How will we live together?

By Ben Beese

Two years ago, Middlebury announced a community study titled “How Will We Live Together.” The study examined community building efforts at Middlebury, focusing particularly on the commons system and ResLife. The “How Will We Live Together” committee recommended dissolving the commons system, a recommendation that is only going into full effect this semester. With additional Covid-19 guidelines, this semester more than ever we should be asking ourselves: How will we live together?

The commons system was designed 22 years ago as a framework for intentionally creating community. In an ideal form, a commons would act like a college family: a place to find support and encouragement from peers, staff and faculty; it would be a source of pride and belonging for a student. 

Sabrina Templeton

In my experience, Atwater commons was particularly successful in building community. Many of the freshmen for whom I was an FYC, for example, are still close friends as juniors. In my past conversations with former Atwater Dean Scott Barnicle, I’ve understood that this closeness wasn’t unusual for Atwater students, perhaps due to the centrality of the Allen common room to the Atwater Freshman community. 

This echoes the How We Will Live Together Executive Summary, which states, “spaces for socializing, [including] informal ones such as residence hall lounges . . . are extremely limited and in some cases and buildings, nonexistent. Put simply, there needs to be adequate spaces available for communities to form.” In Allen, there is such a space. 

As an innovator at heart, I am thrilled by some of the improvements that “How We Live Together” suggested. Let’s create better common areas. Let’s allocate resources, including deans and faculty heads, more equitably across campus. Let’s improve our faculty-student connections. Let’s create communities that seniors and first years alike can hold dear.

All the same, I’ve been wearing my Atwater sweatshirt more in the last few weeks than I have in a long time. 

Is it silly to cling so hard to an arbitrary housing allocation named after a long-dead college president? Perhaps. But symbols of a well-built community become identical to a set of important memories and relationships. Atwater is my FebYC celebrating my entry to ResLife. It’s late night Ben & Jerry’s with my hallmates during my first year. It’s my three-person Quidditch team at the Commons Cup. It’s dinners at the commons house and long talks with my dean. It’s my fellow Atwater Febs and my former residents from when I was an FYC (whom I missed as much as anyone while I was abroad). Community provides a lasting sense of belonging, and Atwater was, for me, a true community.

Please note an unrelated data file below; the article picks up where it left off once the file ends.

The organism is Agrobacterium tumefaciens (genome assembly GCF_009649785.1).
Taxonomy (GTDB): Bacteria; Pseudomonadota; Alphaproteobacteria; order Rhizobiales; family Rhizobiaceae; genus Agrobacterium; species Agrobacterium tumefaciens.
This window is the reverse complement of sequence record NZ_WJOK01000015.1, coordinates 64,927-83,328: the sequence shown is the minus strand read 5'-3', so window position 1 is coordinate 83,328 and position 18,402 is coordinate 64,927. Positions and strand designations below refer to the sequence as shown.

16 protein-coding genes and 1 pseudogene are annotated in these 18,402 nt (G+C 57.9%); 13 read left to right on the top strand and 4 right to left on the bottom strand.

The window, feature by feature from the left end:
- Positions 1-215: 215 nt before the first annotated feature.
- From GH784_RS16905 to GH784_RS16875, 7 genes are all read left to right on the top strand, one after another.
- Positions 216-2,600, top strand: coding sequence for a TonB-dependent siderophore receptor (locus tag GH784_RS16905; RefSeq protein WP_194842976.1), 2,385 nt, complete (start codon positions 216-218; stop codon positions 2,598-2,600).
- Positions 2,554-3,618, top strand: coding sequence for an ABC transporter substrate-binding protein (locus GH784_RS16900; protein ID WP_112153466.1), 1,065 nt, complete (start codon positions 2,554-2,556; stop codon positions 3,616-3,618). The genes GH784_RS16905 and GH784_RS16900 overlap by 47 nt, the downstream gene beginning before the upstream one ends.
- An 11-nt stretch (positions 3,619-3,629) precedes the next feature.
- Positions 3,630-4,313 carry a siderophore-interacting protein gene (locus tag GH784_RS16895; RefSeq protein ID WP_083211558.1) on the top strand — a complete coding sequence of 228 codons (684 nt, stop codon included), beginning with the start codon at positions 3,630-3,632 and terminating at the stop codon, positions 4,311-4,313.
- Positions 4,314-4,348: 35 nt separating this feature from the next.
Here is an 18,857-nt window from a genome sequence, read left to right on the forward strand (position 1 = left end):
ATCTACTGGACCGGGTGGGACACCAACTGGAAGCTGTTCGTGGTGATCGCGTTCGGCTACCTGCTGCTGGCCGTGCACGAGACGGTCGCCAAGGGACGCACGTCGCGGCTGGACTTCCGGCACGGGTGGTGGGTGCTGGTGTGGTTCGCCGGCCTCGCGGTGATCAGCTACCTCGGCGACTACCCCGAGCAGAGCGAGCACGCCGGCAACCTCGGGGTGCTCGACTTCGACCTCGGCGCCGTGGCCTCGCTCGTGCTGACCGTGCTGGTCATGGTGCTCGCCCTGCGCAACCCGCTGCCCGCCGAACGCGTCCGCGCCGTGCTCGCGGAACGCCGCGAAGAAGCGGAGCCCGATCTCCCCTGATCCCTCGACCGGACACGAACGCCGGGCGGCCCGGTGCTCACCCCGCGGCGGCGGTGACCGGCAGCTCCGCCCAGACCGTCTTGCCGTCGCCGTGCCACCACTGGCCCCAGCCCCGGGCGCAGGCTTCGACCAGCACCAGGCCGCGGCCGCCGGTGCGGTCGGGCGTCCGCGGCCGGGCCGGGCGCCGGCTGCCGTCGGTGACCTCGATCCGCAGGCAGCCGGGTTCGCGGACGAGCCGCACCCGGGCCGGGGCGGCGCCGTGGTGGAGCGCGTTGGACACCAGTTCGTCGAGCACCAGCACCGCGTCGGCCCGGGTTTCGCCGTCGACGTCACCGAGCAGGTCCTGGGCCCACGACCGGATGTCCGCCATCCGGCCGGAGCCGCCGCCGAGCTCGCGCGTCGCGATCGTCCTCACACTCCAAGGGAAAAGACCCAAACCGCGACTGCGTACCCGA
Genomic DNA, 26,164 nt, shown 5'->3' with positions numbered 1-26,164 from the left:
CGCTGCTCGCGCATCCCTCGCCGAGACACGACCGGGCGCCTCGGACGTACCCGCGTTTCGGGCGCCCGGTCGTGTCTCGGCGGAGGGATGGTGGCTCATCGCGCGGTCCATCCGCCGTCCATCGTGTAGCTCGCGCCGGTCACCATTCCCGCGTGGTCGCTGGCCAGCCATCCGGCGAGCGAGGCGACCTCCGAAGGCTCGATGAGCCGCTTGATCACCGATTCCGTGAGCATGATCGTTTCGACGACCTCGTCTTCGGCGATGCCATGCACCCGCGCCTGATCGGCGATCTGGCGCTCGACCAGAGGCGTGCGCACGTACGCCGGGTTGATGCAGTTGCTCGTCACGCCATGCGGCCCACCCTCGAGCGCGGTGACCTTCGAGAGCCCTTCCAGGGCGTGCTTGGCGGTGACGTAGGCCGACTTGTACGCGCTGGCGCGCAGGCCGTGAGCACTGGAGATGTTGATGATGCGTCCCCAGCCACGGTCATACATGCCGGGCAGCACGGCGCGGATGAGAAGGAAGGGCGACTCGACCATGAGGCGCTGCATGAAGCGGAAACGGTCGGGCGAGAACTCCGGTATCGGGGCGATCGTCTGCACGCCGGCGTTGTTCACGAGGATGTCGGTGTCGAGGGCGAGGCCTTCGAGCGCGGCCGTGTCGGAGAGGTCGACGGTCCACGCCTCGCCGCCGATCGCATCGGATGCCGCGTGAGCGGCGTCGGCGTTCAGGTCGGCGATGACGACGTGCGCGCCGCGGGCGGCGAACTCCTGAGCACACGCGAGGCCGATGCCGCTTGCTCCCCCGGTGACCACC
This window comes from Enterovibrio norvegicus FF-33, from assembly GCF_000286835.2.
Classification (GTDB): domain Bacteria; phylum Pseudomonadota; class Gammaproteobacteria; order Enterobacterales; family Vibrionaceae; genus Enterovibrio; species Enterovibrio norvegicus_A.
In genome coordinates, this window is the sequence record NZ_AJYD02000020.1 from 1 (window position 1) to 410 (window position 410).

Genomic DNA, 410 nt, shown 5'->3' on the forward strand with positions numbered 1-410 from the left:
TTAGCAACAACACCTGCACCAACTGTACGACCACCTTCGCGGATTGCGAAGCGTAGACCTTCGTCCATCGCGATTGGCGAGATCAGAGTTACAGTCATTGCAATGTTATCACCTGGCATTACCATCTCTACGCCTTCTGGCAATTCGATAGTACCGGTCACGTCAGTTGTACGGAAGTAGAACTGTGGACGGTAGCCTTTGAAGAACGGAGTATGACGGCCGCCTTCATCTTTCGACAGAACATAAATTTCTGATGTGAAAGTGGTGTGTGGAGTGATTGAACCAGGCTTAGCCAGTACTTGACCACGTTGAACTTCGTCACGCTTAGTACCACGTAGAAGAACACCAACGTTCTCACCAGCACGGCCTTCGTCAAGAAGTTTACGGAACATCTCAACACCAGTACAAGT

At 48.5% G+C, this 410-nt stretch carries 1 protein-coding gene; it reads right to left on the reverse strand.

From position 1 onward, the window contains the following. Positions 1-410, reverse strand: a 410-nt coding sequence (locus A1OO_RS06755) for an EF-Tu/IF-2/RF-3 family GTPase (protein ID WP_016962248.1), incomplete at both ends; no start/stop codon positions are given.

With the loss of the commons, we’ve traded previously existing communities for the opportunity to ask: “How could we live together?” How can we build communities that we can be proud of? How can we connect students across ages, majors, student organizations and extracurricular interests? How can we connect students, faculty and staff outside of the classroom?

Covid-19 complicates these questions and our answers. Many of our community-building strategies — concerts, parties, hall activities — are more complicated this year, if they’re possible in the first place. At the same time, we’re depending on one another to stay healthy for the sake of our in-person classes and our physical health.

I’ll only note in passing the obvious: life on campus in times of Covid-19 is more difficult and more stressful than in years past. In the understatement of the year, the CDC’s website tells us that “The coronavirus disease . . . may be stressful for people.” CNN suggested that we look out for feelings of helplessness and a lack of interest in pleasurable activities as early warning signs of severe anxiety, but this year many pleasurable activities are cancelled and out of our control. If there were a time to have a strong community support system, this would be it.

This is simultaneously the year to recreate our community support system and to rely on that system more than any of us have before. It is a time that demands community solutions while those communities are being fundamentally recreated. Once again we must ask: How will we live together?

An important presumption I’m making is this: community ought to be built intentionally. There’s nothing about the end of the commons, or even Covid-19, that requires us to create community frameworks to replace (or improve upon) the commons. Many of us will be fine without intentional community; we have our friends, our clubs, our classes — in short, our communities — already formed for us. But for those who fall through the cracks, there will be a world of difference. I have no interest in my community being one in which a first year (or sophomore, junior or senior) can get lost in the crowd. When I ask how we will live together, I mean to ask how we will intentionally ensure that everyone has the opportunity to find community here if they look for it.

I don’t have a good answer to that question. Taking care of our mental health will be paramount; our ability to take care of one another in stressful times depends on having spare mental and emotional capacity. Reaching out to others, especially first years, is important—as is smiling more and bringing extra patience, care and love to everything we do. Every little thing we do in service of our community is a way of saying, “Won’t you be my neighbor?”

This is no easy task, but it will make a difference. Do we want to remember our Covid-19 year as one characterized by ill will, paranoia, frustration and worry? Or will it be the year in which we took care of one another and created a new culture of community that lasts for the years to come?

 

Ben Beese is a member of the class of 2021.5.

Editor’s note: Editor in chief Bochu Ding ’21 was a member of the “How Will We Live Together” steering committee.